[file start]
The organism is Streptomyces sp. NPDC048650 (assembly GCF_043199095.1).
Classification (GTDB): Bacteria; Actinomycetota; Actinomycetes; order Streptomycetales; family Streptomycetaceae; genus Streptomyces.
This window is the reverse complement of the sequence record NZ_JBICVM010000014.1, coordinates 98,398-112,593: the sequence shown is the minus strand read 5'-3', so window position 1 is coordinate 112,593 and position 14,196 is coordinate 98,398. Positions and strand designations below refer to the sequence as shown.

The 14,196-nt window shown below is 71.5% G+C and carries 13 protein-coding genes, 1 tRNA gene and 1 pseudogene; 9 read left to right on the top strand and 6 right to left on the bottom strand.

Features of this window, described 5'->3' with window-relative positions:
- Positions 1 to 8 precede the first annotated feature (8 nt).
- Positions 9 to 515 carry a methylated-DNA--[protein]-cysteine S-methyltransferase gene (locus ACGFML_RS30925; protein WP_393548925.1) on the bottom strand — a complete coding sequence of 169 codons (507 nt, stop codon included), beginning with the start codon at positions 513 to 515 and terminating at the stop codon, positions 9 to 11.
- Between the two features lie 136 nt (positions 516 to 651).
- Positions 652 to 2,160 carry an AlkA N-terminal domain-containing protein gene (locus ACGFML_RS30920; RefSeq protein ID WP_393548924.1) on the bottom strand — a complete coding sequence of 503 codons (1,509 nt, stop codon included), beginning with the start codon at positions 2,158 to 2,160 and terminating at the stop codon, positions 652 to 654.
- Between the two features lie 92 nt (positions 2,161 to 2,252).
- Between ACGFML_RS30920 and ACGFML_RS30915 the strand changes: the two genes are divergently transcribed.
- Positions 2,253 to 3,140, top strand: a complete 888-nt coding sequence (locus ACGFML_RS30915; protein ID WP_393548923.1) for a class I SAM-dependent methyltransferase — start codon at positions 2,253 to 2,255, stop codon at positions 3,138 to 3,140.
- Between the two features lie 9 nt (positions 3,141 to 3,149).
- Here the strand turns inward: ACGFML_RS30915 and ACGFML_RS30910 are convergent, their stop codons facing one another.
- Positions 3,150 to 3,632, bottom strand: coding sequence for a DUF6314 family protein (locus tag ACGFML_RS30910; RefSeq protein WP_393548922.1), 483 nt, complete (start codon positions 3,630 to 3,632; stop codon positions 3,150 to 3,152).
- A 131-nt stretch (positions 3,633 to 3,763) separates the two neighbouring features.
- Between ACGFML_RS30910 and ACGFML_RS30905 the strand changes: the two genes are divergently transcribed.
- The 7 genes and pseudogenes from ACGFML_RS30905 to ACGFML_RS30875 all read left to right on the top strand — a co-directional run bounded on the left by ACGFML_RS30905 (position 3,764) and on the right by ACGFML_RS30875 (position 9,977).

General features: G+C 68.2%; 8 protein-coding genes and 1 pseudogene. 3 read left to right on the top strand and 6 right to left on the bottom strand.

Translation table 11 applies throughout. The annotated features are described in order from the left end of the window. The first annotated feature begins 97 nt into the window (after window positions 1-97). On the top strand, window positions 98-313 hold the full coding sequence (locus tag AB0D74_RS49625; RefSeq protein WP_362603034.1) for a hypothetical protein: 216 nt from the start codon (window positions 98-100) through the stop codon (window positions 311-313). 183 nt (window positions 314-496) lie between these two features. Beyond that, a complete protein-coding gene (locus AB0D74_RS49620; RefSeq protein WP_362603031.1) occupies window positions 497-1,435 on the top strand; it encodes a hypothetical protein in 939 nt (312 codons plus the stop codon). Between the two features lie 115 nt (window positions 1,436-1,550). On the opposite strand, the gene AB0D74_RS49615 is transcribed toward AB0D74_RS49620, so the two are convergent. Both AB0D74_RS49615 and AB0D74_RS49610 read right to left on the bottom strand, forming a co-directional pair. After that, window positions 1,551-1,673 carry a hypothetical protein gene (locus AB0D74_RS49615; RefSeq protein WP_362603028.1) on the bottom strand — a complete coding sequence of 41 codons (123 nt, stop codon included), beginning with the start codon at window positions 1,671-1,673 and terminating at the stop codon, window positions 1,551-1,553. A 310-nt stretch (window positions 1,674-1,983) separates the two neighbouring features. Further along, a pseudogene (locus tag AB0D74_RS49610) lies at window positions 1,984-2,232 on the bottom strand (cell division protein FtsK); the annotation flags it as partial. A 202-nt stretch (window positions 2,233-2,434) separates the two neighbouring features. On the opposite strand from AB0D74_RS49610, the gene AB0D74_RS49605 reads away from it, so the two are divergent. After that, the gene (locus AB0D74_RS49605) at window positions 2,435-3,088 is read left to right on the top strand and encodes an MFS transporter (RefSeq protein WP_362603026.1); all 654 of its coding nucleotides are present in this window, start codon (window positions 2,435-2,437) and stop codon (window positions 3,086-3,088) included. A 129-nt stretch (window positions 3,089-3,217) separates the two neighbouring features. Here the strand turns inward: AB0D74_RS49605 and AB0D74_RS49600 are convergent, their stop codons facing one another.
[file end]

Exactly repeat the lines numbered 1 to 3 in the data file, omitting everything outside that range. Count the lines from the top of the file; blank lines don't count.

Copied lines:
The organism is Streptomyces sp. NPDC048650 (assembly GCF_043199095.1).
Classification (GTDB): Bacteria; Actinomycetota; Actinomycetes; order Streptomycetales; family Streptomycetaceae; genus Streptomyces.
This window is the reverse complement of the sequence record NZ_JBICVM010000014.1, coordinates 98,398-112,593: the sequence shown is the minus strand read 5'-3', so window position 1 is coordinate 112,593 and position 14,196 is coordinate 98,398. Positions and strand designations below refer to the sequence as shown.